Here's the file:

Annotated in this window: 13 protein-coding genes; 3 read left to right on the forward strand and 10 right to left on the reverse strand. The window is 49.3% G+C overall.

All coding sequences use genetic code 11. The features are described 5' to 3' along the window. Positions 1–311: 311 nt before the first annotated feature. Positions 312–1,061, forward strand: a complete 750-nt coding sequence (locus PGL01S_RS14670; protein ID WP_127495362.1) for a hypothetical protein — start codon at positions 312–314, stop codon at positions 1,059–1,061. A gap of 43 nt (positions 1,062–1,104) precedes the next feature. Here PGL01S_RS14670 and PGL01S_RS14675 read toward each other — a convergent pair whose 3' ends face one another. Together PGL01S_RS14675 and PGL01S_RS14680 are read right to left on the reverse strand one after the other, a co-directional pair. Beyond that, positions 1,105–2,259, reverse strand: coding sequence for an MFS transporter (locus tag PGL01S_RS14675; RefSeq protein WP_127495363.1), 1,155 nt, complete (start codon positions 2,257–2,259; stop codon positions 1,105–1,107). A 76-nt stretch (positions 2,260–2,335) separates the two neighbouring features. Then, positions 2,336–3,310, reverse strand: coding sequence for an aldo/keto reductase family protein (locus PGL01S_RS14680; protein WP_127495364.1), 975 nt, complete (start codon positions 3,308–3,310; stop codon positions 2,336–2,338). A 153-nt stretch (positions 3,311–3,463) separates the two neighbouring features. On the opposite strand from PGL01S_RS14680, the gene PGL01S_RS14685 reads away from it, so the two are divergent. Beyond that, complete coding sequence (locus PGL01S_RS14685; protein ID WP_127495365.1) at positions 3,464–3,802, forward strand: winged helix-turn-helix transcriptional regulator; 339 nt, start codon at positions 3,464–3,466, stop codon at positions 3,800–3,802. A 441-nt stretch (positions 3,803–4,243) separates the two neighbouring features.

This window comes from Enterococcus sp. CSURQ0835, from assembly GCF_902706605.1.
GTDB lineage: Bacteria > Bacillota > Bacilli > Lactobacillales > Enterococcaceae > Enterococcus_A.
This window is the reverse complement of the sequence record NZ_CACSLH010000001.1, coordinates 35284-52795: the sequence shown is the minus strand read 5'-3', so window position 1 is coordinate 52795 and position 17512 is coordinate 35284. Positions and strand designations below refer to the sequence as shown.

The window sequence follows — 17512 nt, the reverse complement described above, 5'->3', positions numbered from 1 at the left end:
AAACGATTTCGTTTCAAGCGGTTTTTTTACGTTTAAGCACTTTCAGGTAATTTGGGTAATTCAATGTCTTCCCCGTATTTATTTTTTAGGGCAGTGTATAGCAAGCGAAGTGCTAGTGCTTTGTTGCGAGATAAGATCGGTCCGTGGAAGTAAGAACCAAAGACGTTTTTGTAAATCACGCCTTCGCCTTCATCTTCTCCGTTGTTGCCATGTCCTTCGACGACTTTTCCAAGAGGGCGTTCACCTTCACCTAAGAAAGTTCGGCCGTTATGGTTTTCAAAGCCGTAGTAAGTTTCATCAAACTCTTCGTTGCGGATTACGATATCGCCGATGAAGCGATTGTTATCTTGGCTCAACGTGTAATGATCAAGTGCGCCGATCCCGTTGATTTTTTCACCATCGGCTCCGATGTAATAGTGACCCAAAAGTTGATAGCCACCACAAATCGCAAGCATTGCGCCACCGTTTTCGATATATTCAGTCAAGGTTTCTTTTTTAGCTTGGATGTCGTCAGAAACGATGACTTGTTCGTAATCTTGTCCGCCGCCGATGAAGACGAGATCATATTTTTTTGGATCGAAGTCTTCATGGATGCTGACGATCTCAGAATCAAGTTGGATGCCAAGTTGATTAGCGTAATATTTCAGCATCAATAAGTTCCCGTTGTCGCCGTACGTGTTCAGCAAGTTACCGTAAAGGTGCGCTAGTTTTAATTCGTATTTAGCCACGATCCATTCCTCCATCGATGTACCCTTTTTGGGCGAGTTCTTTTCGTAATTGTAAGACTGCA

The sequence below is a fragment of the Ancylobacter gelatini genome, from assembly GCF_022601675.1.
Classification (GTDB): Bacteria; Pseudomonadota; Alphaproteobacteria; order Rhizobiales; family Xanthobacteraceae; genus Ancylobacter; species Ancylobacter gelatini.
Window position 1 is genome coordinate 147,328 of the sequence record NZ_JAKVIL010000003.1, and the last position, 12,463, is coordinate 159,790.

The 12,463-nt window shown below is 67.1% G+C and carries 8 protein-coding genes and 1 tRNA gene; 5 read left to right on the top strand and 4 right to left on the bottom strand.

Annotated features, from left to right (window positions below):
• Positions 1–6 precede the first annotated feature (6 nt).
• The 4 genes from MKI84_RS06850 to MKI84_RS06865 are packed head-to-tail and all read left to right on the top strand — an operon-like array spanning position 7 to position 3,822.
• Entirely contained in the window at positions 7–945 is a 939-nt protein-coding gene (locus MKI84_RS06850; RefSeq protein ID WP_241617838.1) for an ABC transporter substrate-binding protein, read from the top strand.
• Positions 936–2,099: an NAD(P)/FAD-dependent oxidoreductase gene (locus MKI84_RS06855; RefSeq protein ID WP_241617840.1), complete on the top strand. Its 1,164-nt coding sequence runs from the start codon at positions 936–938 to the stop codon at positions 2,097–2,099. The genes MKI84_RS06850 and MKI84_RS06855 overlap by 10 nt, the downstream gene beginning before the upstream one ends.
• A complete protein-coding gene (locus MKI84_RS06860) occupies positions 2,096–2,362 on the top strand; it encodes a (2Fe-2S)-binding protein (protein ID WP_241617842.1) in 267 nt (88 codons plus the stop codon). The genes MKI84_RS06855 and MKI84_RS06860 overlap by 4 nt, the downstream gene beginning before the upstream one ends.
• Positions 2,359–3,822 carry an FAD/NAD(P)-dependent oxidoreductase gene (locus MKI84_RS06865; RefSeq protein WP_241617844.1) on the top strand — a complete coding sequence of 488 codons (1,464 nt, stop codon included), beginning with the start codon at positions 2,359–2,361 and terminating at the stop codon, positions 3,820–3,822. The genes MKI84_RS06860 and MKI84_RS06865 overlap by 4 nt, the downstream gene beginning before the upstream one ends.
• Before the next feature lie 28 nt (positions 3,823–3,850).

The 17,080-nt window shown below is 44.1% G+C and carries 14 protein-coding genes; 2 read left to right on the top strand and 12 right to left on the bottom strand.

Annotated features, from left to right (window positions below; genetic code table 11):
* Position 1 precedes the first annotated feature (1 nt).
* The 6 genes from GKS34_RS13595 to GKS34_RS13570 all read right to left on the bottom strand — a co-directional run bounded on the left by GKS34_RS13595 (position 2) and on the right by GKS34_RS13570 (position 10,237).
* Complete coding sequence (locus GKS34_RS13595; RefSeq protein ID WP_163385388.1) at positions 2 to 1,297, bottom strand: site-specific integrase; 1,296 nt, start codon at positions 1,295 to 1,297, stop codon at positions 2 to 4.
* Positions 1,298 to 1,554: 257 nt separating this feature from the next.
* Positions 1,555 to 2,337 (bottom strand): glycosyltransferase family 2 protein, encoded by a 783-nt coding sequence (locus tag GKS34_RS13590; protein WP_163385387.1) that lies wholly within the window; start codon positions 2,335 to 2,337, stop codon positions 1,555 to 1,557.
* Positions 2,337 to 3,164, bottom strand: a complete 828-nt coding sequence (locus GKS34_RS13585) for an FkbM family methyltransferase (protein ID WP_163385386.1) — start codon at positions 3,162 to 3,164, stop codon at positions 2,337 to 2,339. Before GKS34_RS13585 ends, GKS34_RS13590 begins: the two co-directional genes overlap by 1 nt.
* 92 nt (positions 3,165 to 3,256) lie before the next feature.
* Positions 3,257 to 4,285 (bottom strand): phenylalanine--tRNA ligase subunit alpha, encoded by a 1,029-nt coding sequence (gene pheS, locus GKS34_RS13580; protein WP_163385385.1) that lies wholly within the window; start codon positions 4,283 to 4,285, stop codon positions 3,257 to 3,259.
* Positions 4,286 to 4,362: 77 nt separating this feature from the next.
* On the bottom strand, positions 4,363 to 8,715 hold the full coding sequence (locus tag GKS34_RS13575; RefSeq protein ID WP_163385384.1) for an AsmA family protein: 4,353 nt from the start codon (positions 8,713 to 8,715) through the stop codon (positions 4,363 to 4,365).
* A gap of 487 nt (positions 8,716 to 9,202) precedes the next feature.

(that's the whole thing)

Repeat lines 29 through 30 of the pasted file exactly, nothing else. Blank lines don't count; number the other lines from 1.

* Positions 3,257 to 4,285 (bottom strand): phenylalanine--tRNA ligase subunit alpha, encoded by a 1,029-nt coding sequence (gene pheS, locus GKS34_RS13580; protein WP_163385385.1) that lies wholly within the window; start codon positions 4,283 to 4,285, stop codon positions 3,257 to 3,259.
* Positions 4,286 to 4,362: 77 nt separating this feature from the next.